An allowance doesn’t teach children how to manage money
WASHINGTON, D.C. » I went to live with my maternal grandmother, Big Mama, when I was 4. And at 4, I stepped into her financial class.
“Big Mama, can we go to McDonald’s?”
This question and every other similar request to buy me anything that wasn’t a necessity were met with a money lesson. Every. Single. Time.
That’s how I learned to be a good money manager. Big Mama talked incessantly about saving, spending wisely and staying out of debt.
I watched her manage on so little and still pay all her bills on time. Big Mama was so tight with her money that if she held a penny, Lincoln would scream.
Hands down, this woman taught me more about money management than any financial expert I’ve ever met or interviewed. And she did this without ever giving my siblings or me an allowance. Big Mama couldn’t afford to have us on her payroll.
There’s no power in an allowance alone. You raise moneysmart children by constantly engaging them in discussions about how to save and spend the money you give them. And by modeling financial responsibility yourself.
So, whenever parents ask me if they should give their child an allowance, my answer is: It’s not really necessary. I’m not saying it doesn’t help, but the absence of an allowance doesn’t produce spendthrift children either.
During a recent online discussion, the question came up about whether an allowance is the key to teaching children to be financially responsible.
“Having an allowance to manage on their own provides real practice in an environment where you can help them learn from their mistakes!” one reader wrote. “My daughter had an allowance tied to her age until the day she left for college. She was expected to pay for social outings and all of her ‘wants’ with it. No money, no movie with friends. And we also never tied it to chores. Allowance teaches you how to manage money; chores teach you how to manage your life, take care of yourself, and be a good housemate. That said, if she was ever short on funds and wanted to make a little extra, I would ‘sell’ my chores to her.”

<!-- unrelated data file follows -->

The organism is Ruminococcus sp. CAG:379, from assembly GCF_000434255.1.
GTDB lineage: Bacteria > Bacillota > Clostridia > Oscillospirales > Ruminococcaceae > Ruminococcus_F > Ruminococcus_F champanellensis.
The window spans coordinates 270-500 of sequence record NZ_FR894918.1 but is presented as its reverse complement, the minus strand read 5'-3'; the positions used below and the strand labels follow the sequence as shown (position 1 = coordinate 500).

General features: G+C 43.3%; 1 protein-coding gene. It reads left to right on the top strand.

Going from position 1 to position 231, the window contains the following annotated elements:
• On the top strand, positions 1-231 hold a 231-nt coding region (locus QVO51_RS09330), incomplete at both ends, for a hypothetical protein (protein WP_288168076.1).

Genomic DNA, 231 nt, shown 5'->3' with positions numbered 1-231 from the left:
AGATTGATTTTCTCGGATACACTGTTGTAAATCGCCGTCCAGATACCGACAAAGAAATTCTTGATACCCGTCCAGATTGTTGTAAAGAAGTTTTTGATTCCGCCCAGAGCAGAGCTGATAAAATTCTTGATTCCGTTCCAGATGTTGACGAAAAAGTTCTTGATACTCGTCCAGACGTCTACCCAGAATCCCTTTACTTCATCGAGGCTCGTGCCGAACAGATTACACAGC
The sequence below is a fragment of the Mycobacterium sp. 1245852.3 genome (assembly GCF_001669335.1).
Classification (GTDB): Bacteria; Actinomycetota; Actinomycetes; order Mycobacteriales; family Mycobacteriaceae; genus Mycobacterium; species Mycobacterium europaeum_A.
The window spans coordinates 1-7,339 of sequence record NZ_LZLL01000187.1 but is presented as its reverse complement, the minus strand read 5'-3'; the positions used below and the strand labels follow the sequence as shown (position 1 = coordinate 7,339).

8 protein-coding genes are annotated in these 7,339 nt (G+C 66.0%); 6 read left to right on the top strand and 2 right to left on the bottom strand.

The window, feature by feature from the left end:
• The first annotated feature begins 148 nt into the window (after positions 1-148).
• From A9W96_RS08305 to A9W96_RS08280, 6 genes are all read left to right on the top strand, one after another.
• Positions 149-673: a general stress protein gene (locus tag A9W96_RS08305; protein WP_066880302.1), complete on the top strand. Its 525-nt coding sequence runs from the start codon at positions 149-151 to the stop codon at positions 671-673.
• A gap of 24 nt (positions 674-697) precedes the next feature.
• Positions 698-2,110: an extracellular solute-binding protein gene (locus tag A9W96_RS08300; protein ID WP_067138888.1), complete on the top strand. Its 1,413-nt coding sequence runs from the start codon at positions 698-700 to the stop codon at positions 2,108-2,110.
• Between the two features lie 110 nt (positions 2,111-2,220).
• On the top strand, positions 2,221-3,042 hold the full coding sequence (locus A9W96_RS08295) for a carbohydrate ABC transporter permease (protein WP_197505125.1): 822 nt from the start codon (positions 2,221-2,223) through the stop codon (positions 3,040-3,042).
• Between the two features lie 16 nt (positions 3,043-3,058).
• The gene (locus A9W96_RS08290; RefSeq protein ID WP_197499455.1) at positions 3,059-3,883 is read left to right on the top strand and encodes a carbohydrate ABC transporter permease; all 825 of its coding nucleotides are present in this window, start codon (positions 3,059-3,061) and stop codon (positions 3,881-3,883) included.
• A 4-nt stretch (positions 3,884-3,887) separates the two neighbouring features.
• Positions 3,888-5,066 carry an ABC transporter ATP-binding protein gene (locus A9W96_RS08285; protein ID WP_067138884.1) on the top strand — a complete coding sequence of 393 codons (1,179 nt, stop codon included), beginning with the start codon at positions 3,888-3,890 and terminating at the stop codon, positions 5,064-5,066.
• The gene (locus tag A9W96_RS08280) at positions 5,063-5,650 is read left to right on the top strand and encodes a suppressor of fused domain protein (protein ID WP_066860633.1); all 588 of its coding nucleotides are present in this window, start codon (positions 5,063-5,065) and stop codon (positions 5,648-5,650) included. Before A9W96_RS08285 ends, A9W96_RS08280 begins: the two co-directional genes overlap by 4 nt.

Another wrote: “I grew up
poor, but my dad quit smoking to give me $10 a week in high school to use for spending or to buy my lunches. There was no financial education, and I paid the price by getting in over my head on credit card debt in college.”
A lot of people swear by the power of the allowance.
“In my opinion, the most important aspect about allowances is it teaches young children about choices and empowers them to make choices,”
one reader wrote.
Folks believe an allowance teaches kids about natural consequences.
“If your teen doesn’t have money of her own and you are giving it to her as she needs it, then she is not learning how to delay gratification and save,” another reader wrote. “Give your teen an allowance and when they spend it all, it’s gone until the next allowance. I gave my teen an allowance once a month. At first, it was difficult because she wasn’t used to budgeting, but a few months of spending it all too soon cured that. Now she is really great with her money.”
Here’s a conversation one mother said she had with her 7-year-old son.
Son: “Mom, what’s an allowance?”
Me: “It’s when someone gives you money.”
Son: “For doing nothing?” Me: “Yes.” Son: “Why would anyone do that?” Me: “Good question!” What’s the common denominator in the comments from the parents? They were talking to their children about money. You use an allowance as an opportunity to have financial discussions and relay your family values. But the talks can occur without
My husband and I gave our three children allowances sometimes, but mostly we didn’t. Whenever our children, who are still young enough to rely on our support, need or want money, we talk. Sometimes, it’s a quick conversation. Other times, it’s a, “why don’t you sit down” type of dialogue. They groan, of course, but our money comes with a teachable moment. Every. Single. Time.
With two of our children in college and one headed there in the fall, they earn enough from part-time jobs that their financial requests for
personal expenses have greatly diminished. They make money mistakes. They regret purchases. But despite living, for the most part, an allowancefree childhood, they are excellent money managers.
There’s no power in an allowance alone. You raise money-smart children by constantly engaging them in discussions about how to save and spend the money you give them. And by modeling financial responsibility yourself.
Give an allowance, don’t give one — it’s really up to you. But in either case, it’s your interactions that make the difference.